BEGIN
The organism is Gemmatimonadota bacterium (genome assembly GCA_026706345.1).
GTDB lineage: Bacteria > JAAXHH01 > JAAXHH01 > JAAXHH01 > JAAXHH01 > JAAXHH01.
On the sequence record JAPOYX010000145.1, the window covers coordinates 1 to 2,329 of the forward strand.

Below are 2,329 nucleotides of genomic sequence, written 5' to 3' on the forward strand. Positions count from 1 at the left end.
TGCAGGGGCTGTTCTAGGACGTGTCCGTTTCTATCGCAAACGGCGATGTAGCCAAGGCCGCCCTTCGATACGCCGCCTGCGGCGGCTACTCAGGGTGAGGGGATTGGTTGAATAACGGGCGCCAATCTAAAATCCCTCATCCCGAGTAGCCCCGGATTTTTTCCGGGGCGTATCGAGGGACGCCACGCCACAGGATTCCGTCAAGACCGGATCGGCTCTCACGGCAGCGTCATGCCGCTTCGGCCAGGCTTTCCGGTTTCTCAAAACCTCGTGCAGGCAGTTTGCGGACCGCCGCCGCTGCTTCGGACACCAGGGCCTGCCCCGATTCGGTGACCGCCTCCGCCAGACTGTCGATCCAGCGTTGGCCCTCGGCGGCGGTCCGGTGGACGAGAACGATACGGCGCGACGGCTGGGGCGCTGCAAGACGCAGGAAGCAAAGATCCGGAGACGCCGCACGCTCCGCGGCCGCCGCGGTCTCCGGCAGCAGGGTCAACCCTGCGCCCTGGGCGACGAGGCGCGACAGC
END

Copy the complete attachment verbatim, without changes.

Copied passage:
The organism is Gemmatimonadota bacterium (genome assembly GCA_026706345.1).
GTDB lineage: Bacteria > JAAXHH01 > JAAXHH01 > JAAXHH01 > JAAXHH01 > JAAXHH01.
On the sequence record JAPOYX010000145.1, the window covers coordinates 1 to 2,329 of the forward strand.

Below are 2,329 nucleotides of genomic sequence, written 5' to 3' on the forward strand. Positions count from 1 at the left end.
TGCAGGGGCTGTTCTAGGACGTGTCCGTTTCTATCGCAAACGGCGATGTAGCCAAGGCCGCCCTTCGATACGCCGCCTGCGGCGGCTACTCAGGGTGAGGGGATTGGTTGAATAACGGGCGCCAATCTAAAATCCCTCATCCCGAGTAGCCCCGGATTTTTTCCGGGGCGTATCGAGGGACGCCACGCCACAGGATTCCGTCAAGACCGGATCGGCTCTCACGGCAGCGTCATGCCGCTTCGGCCAGGCTTTCCGGTTTCTCAAAACCTCGTGCAGGCAGTTTGCGGACCGCCGCCGCTGCTTCGGACACCAGGGCCTGCCCCGATTCGGTGACCGCCTCCGCCAGACTGTCGATCCAGCGTTGGCCCTCGGCGGCGGTCCGGTGGACGAGAACGATACGGCGCGACGGCTGGGGCGCTGCAAGACGCAGGAAGCAAAGATCCGGAGACGCCGCACGCTCCGCGGCCGCCGCGGTCTCCGGCAGCAGGGTCAACCCTGCGCCCTGGGCGACGAGGCGCGACAGC